On this day in history, the Battle of the Alamo began in Texas in 1836, the Tootsie Roll was invented in 1896; and, in 1945, the famous photograph of 5 Marines raising the U.S. flag on Iwo Jima was taken. Notable births on this day included W. E. B. Dubois in 1868, and conservative atheist S. E. Cupp in 1969. Deaths on this day included John Quincy Adams in 1848, Nellie Melba (namesake of Peach Melba) in 1931, Stan Laurel in 1965, and James Herriot in 1999. Meanwhile in Dobrzyn, Hili is happy as a clam with all the attention she’s getting from visitor Sarah (you CANNOT visit Dobrzyn without giving due attention to the Furry Princess of Poland):

Hili: Fascinating. Do you know yet who the murderer is?
Sarah: This is not a murder mystery.
Hili: So what is it about?


In Polish:

Hili: Fascynujące. Czy już wiesz kto zabił?
Sarah: To nie jest kryminał.
Hili: To o czym to jest?

As lagniappe, here’s the adorable Gus playing peekaboo with staff Taskin:


Look at that face!

A tw**t sent by reader John Williamson:

And reader Diane G. contributed a website and a video of a baby red fox growing up (note how they begin with dark color). Here are the first 35 days of its life:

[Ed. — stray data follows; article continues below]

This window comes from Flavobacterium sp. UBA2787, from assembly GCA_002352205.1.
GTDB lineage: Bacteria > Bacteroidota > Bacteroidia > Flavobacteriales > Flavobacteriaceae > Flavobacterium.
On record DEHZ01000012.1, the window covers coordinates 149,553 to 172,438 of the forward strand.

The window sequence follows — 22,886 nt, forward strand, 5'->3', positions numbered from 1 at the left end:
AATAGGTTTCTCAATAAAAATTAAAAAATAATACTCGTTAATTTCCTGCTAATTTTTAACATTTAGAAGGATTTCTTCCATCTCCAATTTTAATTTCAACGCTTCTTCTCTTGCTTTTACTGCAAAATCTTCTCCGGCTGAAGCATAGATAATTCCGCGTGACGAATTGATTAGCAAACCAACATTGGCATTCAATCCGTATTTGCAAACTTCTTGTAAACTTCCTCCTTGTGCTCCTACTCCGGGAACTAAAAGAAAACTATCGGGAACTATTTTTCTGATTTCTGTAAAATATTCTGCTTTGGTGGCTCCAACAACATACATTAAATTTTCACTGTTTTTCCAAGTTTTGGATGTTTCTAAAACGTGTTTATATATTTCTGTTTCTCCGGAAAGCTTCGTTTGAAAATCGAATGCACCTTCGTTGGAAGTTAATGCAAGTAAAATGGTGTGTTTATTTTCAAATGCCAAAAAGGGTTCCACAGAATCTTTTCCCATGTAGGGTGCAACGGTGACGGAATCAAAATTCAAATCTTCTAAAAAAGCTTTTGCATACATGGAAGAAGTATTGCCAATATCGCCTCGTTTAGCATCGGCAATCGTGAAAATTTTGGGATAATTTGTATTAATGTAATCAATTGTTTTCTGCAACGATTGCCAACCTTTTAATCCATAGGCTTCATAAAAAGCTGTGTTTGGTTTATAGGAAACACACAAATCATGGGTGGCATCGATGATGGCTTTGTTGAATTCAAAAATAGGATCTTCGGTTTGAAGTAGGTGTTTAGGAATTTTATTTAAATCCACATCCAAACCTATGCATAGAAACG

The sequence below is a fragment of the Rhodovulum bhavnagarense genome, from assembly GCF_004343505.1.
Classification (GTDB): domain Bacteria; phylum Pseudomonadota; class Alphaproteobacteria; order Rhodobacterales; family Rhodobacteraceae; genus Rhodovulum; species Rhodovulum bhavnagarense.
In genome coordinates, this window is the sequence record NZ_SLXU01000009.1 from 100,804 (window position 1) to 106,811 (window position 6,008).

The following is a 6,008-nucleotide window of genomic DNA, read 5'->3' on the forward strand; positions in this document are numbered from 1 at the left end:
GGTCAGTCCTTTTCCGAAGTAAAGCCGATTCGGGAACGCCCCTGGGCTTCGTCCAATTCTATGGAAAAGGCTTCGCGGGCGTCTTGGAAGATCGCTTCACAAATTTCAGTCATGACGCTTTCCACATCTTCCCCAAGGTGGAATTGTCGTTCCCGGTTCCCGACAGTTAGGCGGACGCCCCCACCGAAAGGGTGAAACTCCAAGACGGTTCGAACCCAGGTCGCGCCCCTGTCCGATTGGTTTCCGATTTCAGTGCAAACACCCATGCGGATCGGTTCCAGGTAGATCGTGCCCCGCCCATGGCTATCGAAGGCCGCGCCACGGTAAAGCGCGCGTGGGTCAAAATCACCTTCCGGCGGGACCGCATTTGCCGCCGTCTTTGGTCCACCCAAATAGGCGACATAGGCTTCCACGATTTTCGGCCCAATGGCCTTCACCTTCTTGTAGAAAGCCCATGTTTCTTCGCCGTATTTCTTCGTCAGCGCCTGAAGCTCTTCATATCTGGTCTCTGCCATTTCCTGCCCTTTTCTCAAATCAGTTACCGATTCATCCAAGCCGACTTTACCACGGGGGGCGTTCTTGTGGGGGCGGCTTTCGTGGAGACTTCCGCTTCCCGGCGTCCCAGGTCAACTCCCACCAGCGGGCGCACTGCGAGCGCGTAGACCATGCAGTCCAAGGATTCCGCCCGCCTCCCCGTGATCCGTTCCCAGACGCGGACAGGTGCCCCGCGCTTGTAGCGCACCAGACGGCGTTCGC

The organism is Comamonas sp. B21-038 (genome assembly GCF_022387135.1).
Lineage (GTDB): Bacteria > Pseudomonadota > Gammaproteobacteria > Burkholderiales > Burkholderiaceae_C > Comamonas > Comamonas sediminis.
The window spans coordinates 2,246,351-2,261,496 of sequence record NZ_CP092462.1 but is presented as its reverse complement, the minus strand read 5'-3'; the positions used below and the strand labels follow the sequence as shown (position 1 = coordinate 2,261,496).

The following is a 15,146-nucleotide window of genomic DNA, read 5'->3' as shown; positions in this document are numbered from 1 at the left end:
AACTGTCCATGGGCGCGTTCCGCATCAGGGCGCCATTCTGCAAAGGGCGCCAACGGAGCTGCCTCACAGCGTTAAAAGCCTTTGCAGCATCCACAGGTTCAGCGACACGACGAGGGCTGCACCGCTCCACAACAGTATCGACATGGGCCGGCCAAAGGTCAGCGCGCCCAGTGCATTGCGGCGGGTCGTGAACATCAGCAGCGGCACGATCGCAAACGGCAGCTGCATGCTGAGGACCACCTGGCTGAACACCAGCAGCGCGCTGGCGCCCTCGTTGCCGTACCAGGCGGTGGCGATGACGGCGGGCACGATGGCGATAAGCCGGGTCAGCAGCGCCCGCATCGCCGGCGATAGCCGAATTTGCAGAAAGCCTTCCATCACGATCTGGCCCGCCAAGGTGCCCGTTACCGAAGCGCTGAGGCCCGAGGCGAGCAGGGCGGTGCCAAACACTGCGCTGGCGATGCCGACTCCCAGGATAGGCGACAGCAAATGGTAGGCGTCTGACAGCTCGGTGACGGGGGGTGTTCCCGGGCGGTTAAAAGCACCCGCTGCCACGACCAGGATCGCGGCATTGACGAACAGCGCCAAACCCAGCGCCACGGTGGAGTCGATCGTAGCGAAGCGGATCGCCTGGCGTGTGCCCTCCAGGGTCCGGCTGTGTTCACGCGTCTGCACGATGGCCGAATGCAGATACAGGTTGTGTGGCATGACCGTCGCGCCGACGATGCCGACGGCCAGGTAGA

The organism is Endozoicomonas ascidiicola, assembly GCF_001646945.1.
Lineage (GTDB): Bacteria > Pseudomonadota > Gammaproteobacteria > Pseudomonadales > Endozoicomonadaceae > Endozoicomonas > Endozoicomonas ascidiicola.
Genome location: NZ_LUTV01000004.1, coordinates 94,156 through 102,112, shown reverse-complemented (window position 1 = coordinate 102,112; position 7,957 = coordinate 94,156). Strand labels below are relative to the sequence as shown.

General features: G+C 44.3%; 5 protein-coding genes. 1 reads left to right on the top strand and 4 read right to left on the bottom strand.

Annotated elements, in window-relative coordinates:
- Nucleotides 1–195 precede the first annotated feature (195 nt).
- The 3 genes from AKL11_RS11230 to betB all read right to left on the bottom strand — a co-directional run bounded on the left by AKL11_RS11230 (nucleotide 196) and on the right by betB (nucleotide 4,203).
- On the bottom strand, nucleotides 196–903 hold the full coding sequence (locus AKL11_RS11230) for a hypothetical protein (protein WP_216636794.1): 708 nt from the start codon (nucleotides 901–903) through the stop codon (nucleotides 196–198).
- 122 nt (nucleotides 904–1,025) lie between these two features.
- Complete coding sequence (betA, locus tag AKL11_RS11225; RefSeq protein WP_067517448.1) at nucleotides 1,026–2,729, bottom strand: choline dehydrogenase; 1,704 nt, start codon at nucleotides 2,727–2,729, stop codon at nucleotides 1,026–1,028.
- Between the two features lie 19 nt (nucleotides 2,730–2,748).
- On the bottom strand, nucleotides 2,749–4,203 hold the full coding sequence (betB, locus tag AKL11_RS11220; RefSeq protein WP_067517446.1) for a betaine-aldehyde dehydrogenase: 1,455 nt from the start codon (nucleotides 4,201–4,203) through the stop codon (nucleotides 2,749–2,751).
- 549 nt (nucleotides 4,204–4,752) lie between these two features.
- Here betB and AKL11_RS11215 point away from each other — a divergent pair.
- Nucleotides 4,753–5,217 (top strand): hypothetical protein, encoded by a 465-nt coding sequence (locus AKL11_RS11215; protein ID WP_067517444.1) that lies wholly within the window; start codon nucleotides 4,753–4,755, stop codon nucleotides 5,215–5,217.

1. Jim Knight
    Posted February 23, 2016 at 6:24 am | Permalink

    The Battle of the Alamo was in 1836, not 1823.

  2. Posted February 23, 2016 at 6:35 am | Permalink

    That fox video is too cute!

    • Posted February 23, 2016 at 6:37 am | Permalink

      In the best possible way, that is.

      I like you almanac entries. (I enjoy listening to Garrison Keillor’s “Writer’s Almanac on NPR.) I also enjoy “Everyman’s Library” book editions because they include a timeline of the writer’s life and work and world events.

  3. Randy Schenck
    Posted February 23, 2016 at 6:54 am | Permalink

    I think the proper deistic g*d would be the sun. The evidence is there everyday.

    Yet another cub. There was also a cub in the airplane category. The grown up name would be J-3. Not cute but it’s something.

    • Posted February 23, 2016 at 8:06 am | Permalink

      For sure, without Sol we’d be toast. (Eventually, *everything* will be toast, but you know what I mean.)

      • Posted February 23, 2016 at 10:50 am | Permalink

        Actually…since the Sun is what gives us our daily bread, without it, there’d be no toast.

        You really can’t beat the Sun as far as gods go. It’s definitely the most beautiful star in all the heavens.

        And, of course, cats make superlative deities, too….


  4. dan bertini
    Posted February 23, 2016 at 7:03 am | Permalink

    Now this is progressive. A female atheist minister. Wrap your head around this.

    • Randy Schenck